Visionary and idiosyncratic, Agnes Martin (1912–2004) aimed to express universal emotional states in her precise, minimalist compositions. Her earliest works used imagery to reference the real world, but in the 1960s she developed her signature grids, which appear to extend endlessly beyond the canvas.
This installation explores the ideas that shaped the artist’s work and reflects upon her friendship with collector Daniel W. Dietrich II, whose recent bequest to the Museum includes four paintings that form the centerpiece of this presentation. In addition, this installation features drawings, a sculpture, and archival materials related to Martin’s 1973 exhibition at the Institute of Contemporary Art in Philadelphia, which relaunched her career after a ten-year hiatus.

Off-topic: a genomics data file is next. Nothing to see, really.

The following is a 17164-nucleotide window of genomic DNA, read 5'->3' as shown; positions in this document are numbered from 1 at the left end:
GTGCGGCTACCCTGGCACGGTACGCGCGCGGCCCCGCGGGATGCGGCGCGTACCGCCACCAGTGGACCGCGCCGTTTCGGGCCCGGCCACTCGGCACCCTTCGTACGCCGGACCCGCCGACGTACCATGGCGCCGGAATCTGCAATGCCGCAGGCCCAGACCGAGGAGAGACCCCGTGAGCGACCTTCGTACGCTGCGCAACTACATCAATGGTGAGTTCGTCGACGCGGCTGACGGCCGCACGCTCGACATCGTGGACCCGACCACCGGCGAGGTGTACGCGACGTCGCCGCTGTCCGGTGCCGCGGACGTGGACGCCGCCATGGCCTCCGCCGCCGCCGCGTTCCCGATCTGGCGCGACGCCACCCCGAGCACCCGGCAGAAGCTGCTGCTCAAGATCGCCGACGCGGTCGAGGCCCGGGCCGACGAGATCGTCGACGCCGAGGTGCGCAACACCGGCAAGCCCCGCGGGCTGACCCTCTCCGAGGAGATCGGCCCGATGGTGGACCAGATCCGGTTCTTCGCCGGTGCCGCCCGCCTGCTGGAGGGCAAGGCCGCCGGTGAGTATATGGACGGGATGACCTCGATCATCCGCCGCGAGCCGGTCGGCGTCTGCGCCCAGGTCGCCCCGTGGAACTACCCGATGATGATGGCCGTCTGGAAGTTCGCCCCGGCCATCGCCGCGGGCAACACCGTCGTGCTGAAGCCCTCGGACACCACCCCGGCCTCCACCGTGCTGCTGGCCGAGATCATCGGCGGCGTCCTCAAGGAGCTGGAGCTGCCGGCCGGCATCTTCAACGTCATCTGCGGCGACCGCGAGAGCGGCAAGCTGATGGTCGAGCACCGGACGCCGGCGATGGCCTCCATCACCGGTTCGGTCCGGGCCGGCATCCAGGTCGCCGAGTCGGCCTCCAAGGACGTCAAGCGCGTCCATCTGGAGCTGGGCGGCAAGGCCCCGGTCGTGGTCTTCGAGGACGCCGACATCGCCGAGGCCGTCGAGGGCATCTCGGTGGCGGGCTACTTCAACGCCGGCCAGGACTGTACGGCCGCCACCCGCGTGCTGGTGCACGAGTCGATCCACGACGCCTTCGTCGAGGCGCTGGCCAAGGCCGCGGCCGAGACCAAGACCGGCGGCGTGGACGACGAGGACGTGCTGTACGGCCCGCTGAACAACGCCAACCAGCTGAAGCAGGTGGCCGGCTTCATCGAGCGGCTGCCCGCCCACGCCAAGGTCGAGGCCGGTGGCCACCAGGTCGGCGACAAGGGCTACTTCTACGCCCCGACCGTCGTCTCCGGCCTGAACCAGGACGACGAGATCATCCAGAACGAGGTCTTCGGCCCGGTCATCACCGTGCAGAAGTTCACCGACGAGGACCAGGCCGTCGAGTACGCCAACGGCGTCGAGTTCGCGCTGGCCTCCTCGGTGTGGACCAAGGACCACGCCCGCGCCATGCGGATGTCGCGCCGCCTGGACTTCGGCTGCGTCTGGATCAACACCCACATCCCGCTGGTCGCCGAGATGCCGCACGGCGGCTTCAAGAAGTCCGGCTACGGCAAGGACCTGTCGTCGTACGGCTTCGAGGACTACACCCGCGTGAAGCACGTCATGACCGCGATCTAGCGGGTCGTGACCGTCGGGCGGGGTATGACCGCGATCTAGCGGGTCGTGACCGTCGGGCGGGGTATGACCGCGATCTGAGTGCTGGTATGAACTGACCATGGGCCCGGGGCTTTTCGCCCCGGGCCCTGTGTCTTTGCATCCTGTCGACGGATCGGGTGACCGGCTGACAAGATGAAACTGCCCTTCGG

Agnes Martin’s works have been exhibited around the world, including at the Guggenheim Museum, New York; LACMA (Los Angeles County Museum of Art); the Tate Modern, London; Dia:Beacon, New York; the Whitney Museum of American Art, New York; and the Institute of Contemporary Art at the University of Pennsylvania. Among her many awards are the Golden Lion for Lifetime Achievement at the Venice Biennale, the National Medal of Arts from the Office of the President, and the Lifetime Achievement Award from the Women’s Caucus for Art.